“Chinese women leaders have much in common. They generally all have a good education background, being mainly science majors, and solid experience in government. They are of a caliber equal to that of their male counterparts,” an All-China Women’s Federation expert said.

If you hear anyone demanding quick changes in China, be cautions. Moving fast may result in tragedy.  I suggest that China continue to change steadily and slowly like an oak tree. 

Why do so many of China’s critics expect China to move faster than the US did? Is it because they want to see China fail?

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Lloyd Lofthouse is the award-winning author of the concubine saga, My Splendid Concubine & Our Hart. When you love a Chinese woman, you marry her family and culture too.

If you want to subscribe to iLook China, there is a “Subscribe” button at the top of the screen in the menu bar.


Wu Zetian, China’s Female Emperor – Part 1/4

November 9, 2010

Emperor Wu Zetian was the only woman in China’s history to be crowned an emperor.

Emperor Wu ranks alongside Cleopatra—the last Pharaoh of Egypt, Eleanor of Aquitaine, Queen Isabella of Spain, Queen Elizabeth I of England, Catherine the Great and Queen Victoria.

However, In 637 AD at fourteen, Wu did not have the official status of a court concubine. She was a serving girl in the Imperial palace.

The second and third emperors of the Tang Dynasty were her husbands and seventeen of the emperors that ruled after her second husband died were her children and their children. Empress Wu gave birth to four sons and two daughters.


Mandarin with English Subtitles

After her first husband Emperor Taizong died, she became a nun in Ganye Temple where she stayed for several years before being chosen at the age of twenty-seven to be a low ranking wife of Emperor Gaozong, the second Tang emperor’s son.

Historical records say Wu was a stunning beauty and it was this that attracted Gaozong to her, but some scholars say it was her intelligence that won him over.

One year after being married to Gaozong, Wu outperformed the other wives and concubines to become the Empress.

After becoming Empress, she advised Gaozong on many political issues, which benefited the empire. Eventually, she earned the title of “Queen of Heaven”.

When Emperor Gaozong became seriously ill, he named Wu to deal with the affairs of state in his name.

After Gaozong’s death, Wu funded the carving of the 17 meter high (almost 56 feet) Lu Shena Buddha, the largest rock carved Buddha in the Longmen Grotto.

It is believed that the Buddha’s face is modeled after Emperor Wu since she funded the project.

Continue with Wu Zetian, China’s Female Emperor – Part 2 or discover Ancient Feminism in China

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Lloyd Lofthouse is the award-winning author of the concubine saga, My Splendid Concubine & Our Hart. When you love a Chinese woman, you marry her family and culture too.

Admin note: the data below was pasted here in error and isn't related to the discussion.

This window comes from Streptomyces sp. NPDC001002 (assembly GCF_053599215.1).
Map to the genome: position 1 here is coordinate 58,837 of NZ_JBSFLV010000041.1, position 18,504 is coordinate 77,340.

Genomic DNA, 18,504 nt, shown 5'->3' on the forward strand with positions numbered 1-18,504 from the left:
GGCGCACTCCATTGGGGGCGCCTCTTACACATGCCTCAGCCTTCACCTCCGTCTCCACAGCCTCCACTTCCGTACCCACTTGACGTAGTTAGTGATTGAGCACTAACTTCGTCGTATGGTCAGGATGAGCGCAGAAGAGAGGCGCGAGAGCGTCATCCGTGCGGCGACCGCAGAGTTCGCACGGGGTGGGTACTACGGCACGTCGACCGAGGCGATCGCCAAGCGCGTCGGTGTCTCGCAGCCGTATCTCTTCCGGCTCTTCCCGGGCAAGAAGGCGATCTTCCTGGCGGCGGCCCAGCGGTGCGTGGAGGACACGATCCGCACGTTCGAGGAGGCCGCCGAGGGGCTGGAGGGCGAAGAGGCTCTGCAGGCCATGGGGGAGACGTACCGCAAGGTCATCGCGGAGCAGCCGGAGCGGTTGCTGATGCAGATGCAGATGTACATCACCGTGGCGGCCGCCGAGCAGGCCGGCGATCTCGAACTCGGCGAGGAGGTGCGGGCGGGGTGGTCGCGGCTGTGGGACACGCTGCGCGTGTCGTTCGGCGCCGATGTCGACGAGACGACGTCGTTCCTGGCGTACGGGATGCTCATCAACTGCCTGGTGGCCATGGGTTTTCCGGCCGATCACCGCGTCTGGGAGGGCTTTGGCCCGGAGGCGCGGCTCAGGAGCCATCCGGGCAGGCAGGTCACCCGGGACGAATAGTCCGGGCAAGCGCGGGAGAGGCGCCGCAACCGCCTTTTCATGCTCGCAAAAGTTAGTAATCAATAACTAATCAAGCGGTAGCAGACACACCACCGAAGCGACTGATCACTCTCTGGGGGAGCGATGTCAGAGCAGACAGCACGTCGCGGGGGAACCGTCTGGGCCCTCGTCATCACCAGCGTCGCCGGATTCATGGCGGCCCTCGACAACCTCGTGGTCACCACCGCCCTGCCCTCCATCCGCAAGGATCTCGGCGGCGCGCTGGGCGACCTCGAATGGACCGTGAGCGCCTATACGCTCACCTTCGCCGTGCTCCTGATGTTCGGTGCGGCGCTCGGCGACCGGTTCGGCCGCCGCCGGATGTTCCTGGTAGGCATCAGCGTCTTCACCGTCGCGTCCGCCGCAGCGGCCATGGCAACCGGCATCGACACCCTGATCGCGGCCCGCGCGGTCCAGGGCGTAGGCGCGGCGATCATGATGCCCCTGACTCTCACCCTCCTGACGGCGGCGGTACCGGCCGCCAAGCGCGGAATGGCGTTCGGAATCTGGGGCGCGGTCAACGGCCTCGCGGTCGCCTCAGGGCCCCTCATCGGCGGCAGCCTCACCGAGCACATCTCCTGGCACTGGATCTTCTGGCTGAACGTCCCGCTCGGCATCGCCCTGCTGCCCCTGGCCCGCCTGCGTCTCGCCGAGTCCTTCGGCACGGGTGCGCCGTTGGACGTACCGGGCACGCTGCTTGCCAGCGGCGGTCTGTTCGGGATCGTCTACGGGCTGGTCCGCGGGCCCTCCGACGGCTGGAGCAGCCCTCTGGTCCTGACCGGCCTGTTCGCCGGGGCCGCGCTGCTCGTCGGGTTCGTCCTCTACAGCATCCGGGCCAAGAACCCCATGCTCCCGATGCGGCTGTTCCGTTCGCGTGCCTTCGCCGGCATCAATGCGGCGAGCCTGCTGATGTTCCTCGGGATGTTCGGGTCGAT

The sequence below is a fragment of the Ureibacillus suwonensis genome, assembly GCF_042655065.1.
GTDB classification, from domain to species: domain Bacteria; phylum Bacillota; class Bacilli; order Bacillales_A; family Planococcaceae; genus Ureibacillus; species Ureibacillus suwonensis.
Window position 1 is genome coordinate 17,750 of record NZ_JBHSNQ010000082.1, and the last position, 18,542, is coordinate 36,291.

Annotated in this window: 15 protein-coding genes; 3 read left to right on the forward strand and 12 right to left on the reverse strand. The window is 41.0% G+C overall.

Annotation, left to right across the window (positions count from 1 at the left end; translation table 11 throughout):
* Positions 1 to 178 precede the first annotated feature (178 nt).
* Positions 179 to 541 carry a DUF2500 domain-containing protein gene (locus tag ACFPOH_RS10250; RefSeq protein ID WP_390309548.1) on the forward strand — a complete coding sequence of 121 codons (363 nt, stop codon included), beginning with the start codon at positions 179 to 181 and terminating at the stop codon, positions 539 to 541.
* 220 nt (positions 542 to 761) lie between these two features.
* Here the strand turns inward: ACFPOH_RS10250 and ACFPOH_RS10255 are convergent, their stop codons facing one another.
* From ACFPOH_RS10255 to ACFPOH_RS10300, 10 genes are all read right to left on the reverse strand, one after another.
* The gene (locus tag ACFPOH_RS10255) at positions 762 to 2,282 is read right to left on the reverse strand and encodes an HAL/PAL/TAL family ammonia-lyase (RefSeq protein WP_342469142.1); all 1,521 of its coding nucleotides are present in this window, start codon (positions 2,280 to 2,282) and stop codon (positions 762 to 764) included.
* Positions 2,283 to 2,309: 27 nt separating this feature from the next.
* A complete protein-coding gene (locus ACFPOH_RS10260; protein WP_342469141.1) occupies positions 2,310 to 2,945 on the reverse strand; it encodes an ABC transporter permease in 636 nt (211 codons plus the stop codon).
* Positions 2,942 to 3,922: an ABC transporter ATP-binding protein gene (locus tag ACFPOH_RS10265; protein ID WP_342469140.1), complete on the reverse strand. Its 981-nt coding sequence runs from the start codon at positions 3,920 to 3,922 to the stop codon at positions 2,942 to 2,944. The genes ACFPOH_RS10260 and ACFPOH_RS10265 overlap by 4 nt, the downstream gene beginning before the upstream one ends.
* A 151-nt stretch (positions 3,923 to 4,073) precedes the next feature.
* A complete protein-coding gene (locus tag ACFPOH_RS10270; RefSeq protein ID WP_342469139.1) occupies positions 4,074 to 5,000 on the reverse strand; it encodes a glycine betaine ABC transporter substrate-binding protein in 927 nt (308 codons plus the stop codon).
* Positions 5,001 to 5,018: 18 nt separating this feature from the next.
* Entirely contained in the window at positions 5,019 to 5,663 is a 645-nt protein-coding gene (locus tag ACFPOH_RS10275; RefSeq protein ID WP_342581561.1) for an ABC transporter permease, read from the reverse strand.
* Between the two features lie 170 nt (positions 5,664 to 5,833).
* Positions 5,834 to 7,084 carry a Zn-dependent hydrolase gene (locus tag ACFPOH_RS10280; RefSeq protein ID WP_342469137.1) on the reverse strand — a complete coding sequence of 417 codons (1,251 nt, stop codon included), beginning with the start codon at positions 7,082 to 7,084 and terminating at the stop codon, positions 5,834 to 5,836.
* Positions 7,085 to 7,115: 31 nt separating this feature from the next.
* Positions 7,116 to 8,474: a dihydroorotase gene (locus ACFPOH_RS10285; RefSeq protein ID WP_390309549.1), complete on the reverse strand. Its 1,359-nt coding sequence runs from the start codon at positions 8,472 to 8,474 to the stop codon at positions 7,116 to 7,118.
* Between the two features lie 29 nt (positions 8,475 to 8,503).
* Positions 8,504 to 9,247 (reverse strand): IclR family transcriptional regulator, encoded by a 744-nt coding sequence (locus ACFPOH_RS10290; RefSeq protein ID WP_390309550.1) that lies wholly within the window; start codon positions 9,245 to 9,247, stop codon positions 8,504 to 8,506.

Subscribe to iLook China, there is an E-mail “Subscribtion” in the right-top column.


Ancient Feminism in China

November 8, 2010

Britannica Concise Encyclopedia says Feminism is a social movement that seeks equal rights for women.

The dates the Britannica throws out are the Enlightenment, a European intellectual movement of the 17th and 18th centuries and the 1848 Seneca Falls Convention, which called for full legal equality with men.

Merriam-Webster’s definition is “the theory of the political, economic, and social equality of the sexes” and “organized activity on behalf of women’s rights and interests.”

In fact, for centuries, Western women had been treated as chattel—the property of men.

After watching the video and reading the entry in Britannica and the definition in Merriam-Webster, it’s obvious that feminism was alive and well in China more than a thousand years ago during the Tang Dynasty.

In fact, Emperor Wu Zetian (625 to 705 AD) was a very early feminist that ruled the Tang Dynasty as an emperor and was China’s only woman emperor.

The Tang Dynasty was a time of relative freedom for women. Women did not bind their feet (for a few more centuries) or lead submissive lives.  It was a time in which a number of exceptional women contributed in the areas of culture and politics. Source: Women in World History

Wu Zetian demanded the right of an emperor and kept male concubines. She also challenged Confucian beliefs against rule by women and started a campaign to elevate the position of women.

Learn more about Powerful Chinese Women

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Lloyd Lofthouse is the award-winning author of the concubine saga, My Splendid Concubine & Our Hart. When you love a Chinese woman, you marry her family and culture too. 

If you want to subscribe to iLook China, there is a “Subscribe” button at the top of the screen in the menu bar.